>>> Bang for Your Buck
By staff writer David Nelson
May 21, 2007

Essential New Word of the Week: bumhungry (definition hint: feast for the ass/eyes)

In my mind, movies and summertime are inextricably linked. For nine months of the year, theaters could show nothing but ferret autopsy footage for all I care. I won’t set foot in one until at least June. And that has less to do with the yearly onslaught of summer blockbusters than it does the “make-Al-Gore-weep” industrial air conditioners. Those, I love dearly. If I could, I’d let them issue their freon emissions directly onto my popcorn.

Why the indifference to the films themselves? I’m saddened by the lack of originality. Film used to be a vibrant, kinetic medium where futuristic pantherbots could mingle with breakdancing Mafia Dons, if the writers were rad enough to think of it. Not anymore.

Now, filmmakers are content simply to stripmine crap from the 80’s and make it into films. Creativity is deader than Tupac and Kurt Vonnegut combined. I see the coming attractions and I think: was there some sort of contest where collecting enough Doritos Snack Points earned some kid the right to make a major motion picture?

Last year, I turned the eye of scrutiny on movie sequels, and questioned their necessity by comparing them to everyday objects. Sure, you might think that Ghostbusters 2 and cornholders have very little in common, but you’d be wrong. Now, I’ve realized that there is an even greater affront to originality than the sequel: the so-called prequel.

“People wanted to like all the prequels, but George Lucas is like an abusive pimp.”

I don’t know why filmmakers think it’s necessary to provide useless backstory to an established hit. Did Rodin need to sculptwhat The Thinker was doing the day before? Besides, I’m perfectly happy filling in details myself. For example, when I see Erotic Cheerleader Confessions #4, I can reasonably assume the protagonists had traumatic childhoods, and fathers with boundary issues. I don’t need it spelled out in a prequel.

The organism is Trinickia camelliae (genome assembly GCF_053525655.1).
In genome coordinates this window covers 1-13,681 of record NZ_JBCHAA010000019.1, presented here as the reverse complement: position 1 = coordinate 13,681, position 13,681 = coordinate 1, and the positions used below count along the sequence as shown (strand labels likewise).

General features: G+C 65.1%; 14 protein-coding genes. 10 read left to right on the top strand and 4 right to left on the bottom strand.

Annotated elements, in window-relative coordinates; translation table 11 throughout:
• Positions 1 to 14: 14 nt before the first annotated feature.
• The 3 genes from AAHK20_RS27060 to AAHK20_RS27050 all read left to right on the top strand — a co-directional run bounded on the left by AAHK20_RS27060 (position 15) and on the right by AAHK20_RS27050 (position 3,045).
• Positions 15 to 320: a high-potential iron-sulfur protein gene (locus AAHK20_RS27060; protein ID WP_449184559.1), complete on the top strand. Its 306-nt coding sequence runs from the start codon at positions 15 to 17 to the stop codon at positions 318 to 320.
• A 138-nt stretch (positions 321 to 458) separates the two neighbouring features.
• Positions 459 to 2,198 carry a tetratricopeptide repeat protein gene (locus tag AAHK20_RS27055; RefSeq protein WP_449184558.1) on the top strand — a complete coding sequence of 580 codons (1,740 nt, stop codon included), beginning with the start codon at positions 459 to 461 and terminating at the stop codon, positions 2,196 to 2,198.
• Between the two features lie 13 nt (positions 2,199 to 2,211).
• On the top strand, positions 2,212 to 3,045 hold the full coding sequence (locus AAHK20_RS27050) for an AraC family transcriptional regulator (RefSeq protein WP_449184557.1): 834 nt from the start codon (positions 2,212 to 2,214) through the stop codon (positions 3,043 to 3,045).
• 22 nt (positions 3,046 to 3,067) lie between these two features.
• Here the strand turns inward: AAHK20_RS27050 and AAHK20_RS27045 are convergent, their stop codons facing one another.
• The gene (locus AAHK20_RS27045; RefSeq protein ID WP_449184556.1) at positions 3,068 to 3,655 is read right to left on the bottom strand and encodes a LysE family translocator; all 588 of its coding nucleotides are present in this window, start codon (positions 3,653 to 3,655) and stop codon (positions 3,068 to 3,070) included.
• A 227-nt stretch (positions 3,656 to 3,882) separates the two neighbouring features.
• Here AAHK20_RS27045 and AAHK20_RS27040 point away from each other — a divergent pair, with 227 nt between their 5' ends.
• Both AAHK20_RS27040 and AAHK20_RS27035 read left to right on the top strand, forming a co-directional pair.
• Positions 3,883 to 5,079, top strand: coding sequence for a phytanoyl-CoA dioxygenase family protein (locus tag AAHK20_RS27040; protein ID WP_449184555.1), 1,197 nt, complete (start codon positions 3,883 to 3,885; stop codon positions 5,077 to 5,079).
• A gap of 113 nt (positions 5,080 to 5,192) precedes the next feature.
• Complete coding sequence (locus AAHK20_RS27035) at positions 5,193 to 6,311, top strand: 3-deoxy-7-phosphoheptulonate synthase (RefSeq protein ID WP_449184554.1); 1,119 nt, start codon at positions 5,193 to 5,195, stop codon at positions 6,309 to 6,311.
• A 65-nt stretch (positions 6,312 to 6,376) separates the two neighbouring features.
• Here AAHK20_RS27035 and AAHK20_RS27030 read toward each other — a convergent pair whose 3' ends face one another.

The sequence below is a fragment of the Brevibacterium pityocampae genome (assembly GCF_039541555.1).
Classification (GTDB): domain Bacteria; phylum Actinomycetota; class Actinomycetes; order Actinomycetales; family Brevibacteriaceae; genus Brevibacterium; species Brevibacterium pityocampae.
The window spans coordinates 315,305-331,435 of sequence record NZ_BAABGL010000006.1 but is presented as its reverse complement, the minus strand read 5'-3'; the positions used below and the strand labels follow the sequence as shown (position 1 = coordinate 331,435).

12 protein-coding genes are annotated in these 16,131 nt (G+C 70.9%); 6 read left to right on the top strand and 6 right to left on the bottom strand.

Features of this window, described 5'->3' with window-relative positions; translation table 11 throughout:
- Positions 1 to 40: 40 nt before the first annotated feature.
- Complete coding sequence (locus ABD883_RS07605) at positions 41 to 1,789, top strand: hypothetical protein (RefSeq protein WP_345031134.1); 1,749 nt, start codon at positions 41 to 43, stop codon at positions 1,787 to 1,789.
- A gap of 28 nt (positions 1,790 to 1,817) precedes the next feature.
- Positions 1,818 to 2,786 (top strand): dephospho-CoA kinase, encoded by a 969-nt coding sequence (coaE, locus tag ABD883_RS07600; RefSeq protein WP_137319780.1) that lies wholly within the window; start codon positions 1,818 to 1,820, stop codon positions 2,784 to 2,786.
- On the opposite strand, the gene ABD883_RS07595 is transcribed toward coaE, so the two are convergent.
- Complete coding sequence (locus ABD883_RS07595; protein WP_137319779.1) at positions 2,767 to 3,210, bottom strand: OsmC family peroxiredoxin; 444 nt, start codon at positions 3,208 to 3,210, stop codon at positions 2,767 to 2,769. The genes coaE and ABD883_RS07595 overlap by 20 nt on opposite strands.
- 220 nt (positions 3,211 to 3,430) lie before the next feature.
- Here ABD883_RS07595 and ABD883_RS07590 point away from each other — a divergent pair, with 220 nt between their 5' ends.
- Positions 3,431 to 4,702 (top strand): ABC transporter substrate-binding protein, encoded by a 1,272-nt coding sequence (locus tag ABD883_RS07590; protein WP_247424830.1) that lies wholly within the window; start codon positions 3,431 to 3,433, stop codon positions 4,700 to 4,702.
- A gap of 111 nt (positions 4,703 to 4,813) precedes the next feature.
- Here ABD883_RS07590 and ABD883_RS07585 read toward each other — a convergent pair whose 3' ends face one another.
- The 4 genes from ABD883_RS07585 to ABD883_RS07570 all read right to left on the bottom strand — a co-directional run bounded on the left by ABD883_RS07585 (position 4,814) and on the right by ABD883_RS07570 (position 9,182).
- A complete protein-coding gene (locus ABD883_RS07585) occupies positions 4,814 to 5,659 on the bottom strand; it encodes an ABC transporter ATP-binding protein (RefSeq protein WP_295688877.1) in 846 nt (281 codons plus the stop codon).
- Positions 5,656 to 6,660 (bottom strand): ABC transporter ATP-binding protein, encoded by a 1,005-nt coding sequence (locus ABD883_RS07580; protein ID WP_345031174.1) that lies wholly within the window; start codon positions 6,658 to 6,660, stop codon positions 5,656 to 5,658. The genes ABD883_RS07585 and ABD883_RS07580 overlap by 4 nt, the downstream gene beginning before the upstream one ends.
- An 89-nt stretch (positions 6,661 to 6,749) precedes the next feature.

As before, I’m going to examine a bunch of prequels and rate them by equating them with objects that reflect how necessary or unnecessary they are. And for the record, I do realize this article is, essentially, a sequel to an article about sequels and how much they suck. Hooray for irony.

Batman Begins

From Tim Burton’s original through to Joel Schumacher’s piles of cinematic compost, it’s been a bumpy road for the Batman franchise. However, Batman Begins does a good job of returning to the cool, dark origins that made Batman such a success. There’s a lot of ninja training, and also a role for Morgan Freeman. You’ve got to admit: these features alone would be welcome additions to any film you could name.

If I could interview Schumacher, my first question would be, “Why do you hate Batman?” and my follow-up question would be,“I’m going to kick you in the face.” For God’s sake, Uma Thurman made her “sexy” entrance wearing a gigantic pink gorilla suit. Shewore it for the whole damn scene. At least Batman Begins left out the neon set design, and the perplexing rubber Bat-nipples.

Necessity Ranking: Toilet brush

And it’s not hard to figure out why. I won’t lie to you, my toilet takes a lot of abuse, but a brush is always handy if I need to impress a cute health inspector or something. Likewise, Batman Begins is the only thing that can scrub away the fetid stink of the previous two films in the franchise.

Carlito’s Way: Rise to Power

This piece of drek was direct-to-video, which should tell you everything you need to know. Over the course of the film, we see the title character’s rise to power, which is probably why it wasn’t titled Carlito’s Way: Hey, I Smell Tacos. Al Pacino wisely does not appear, proving that, Ocean’s Thirteen aside, he’s not a total retard at picking scripts.

Though it’s set six years prior, Rise to Power doesn’t bother to tell the audience what sent Carlito to prison in time for the original. If you’re making a gangster flick prequel, the first rule is: Tell us how the characters wound up in jail. A second rule shouldn’t have to exist,but if it did, it would be about filling time between knife fights with musical montages of ethnic strippers. No luck there, either.